New Bird Not Fitting In

Discussion in 'Managing Your Flock' started by uncredibless33, Aug 1, 2016.

  1. uncredibless33

    uncredibless33 Just Hatched

    May 19, 2016
    We purchased two hens at auction yesterday, both from the same auction group. One of our hens, a Barnevelder, is doing fine. But the other, a dark Brahma, isn't. She came out of her shipping box, pecked me, then ran off to go eat. Immediately, she started picking fights with the other birds and in turn they defended themselves. The Brahma quickly went into a cage and was kept separate over night from the rest of our flock, in our coop. We decided that we'd butcher her; we weren't keeping a mean bird.

    Today, I was trying to get her out of the cage to check her out and see if, besides having plucked feathers, she was healthy. She quickly escaped and ran out to get some water and food (she'd knocked over her water and ate all of the food we'd given her), then calmly walked off on her own. We decided to just watch her and see if she'd fight with the other birds, and she really didn't. If anything, the other birds decided to pick on her. We've come to the conclusion that she was probably picked on so badly by the other birds that she was submissive to our layer girls and even stayed away from our silkies. The aggression seemed to stem from the stress of being kept in a cage with the other birds that were picking on her and the stress of the auction and shipping process.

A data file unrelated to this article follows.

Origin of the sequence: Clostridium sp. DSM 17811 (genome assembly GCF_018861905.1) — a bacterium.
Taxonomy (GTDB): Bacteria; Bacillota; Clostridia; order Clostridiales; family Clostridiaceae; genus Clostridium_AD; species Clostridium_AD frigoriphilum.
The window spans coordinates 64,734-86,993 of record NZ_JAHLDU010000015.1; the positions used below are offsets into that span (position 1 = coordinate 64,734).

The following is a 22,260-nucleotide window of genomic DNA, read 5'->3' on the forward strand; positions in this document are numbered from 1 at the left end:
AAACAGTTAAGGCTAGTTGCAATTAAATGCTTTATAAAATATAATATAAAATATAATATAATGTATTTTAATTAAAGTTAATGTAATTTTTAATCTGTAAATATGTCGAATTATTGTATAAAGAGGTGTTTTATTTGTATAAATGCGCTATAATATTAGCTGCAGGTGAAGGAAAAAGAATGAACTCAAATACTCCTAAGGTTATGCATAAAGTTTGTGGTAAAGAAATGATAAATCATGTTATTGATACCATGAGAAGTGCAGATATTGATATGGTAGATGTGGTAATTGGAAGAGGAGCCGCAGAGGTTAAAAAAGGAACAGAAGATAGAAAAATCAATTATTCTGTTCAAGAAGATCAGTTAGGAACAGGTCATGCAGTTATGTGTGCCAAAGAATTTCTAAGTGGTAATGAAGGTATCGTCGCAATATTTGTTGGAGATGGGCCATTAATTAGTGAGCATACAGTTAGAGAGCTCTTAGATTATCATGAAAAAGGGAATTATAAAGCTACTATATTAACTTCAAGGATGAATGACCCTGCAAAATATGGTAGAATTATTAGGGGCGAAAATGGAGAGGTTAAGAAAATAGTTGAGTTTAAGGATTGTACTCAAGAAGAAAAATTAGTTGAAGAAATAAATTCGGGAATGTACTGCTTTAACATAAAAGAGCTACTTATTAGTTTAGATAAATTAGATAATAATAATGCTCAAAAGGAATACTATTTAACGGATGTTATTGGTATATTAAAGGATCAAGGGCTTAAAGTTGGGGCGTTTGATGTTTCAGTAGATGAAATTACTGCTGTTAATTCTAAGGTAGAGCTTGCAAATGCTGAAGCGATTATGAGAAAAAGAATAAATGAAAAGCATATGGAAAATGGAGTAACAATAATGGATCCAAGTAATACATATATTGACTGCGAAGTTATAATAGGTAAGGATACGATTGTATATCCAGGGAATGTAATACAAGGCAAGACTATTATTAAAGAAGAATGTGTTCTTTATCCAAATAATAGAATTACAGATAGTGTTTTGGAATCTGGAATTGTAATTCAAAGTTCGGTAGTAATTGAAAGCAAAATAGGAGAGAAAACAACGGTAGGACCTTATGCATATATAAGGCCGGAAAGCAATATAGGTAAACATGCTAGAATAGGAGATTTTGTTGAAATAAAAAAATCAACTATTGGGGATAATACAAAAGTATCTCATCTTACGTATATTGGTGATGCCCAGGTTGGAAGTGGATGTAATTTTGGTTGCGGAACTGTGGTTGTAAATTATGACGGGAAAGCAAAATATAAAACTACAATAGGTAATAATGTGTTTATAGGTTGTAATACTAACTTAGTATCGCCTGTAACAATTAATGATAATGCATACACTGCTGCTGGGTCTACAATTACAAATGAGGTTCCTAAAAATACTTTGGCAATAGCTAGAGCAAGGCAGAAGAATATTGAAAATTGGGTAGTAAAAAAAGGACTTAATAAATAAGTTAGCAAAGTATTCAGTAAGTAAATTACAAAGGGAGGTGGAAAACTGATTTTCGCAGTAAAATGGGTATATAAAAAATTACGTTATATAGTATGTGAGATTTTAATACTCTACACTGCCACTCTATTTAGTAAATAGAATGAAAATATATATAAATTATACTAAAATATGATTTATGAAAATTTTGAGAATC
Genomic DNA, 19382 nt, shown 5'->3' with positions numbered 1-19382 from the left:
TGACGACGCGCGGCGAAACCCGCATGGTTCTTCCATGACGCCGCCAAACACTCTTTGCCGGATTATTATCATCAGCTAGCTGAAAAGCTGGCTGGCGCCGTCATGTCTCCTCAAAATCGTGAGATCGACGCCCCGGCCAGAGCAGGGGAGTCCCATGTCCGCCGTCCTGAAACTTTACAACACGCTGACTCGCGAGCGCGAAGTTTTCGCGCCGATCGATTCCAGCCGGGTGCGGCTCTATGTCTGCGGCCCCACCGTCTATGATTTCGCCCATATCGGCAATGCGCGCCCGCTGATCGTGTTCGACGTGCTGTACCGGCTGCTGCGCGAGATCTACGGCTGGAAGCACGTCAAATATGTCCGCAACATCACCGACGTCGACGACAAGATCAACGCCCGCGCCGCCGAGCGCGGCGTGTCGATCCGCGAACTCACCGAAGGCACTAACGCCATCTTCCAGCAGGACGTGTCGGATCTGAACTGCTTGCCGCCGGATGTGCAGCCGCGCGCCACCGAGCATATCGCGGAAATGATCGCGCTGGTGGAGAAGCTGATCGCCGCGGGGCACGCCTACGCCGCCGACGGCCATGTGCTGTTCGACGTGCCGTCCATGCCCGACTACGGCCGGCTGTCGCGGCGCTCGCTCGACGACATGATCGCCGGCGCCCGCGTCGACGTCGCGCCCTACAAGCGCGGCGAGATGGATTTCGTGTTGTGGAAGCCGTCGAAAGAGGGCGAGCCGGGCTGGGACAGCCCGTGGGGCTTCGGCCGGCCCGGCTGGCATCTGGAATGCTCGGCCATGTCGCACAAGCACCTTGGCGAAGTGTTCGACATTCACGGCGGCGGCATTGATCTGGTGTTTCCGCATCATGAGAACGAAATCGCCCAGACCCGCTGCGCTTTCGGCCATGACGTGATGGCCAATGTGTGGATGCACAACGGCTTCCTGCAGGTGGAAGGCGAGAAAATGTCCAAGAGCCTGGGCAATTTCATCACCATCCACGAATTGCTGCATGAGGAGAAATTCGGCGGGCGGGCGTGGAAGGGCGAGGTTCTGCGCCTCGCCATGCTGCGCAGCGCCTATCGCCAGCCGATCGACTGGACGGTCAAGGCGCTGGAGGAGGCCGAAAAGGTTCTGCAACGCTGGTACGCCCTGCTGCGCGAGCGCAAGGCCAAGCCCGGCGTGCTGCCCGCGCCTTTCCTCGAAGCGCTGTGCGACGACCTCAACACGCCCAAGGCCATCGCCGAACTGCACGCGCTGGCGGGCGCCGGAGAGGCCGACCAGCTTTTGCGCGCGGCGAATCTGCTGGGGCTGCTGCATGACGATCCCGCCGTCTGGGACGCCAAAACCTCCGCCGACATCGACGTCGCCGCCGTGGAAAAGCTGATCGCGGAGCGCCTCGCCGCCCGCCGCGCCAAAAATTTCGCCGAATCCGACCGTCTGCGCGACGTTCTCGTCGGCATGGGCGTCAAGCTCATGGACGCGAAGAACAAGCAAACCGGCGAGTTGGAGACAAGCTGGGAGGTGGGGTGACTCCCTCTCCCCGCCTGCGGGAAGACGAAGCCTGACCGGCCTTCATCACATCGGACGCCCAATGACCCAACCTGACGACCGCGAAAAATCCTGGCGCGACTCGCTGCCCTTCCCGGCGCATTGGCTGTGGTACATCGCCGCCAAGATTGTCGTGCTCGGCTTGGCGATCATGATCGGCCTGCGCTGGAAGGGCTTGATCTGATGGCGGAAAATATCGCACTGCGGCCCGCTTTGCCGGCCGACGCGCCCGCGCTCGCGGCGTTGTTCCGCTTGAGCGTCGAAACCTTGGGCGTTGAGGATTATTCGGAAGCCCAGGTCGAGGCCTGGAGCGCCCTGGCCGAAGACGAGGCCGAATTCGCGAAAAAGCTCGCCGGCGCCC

Later tonight, we had friends over and they decided to check out our chickens, as we're babysitting some of their hens. Their son went into the coop and claimed that the Dark Brahma was picking on the Light Brahma (probably just normal pecking order stuff). I scooped her up just in case, and just held her for a little while as my mom set up her cage for the night. She actually let me hold her, laid on my lap, and I just sat, petting her. I didn't even have to hold her. She turned and stuck her head under my arm and fell asleep. Like, we thought this bird was going to be mean and aggressive not only our birds, but us as well. But in fact she quietly let me handle her and she didn't display any aggressive behavior at all.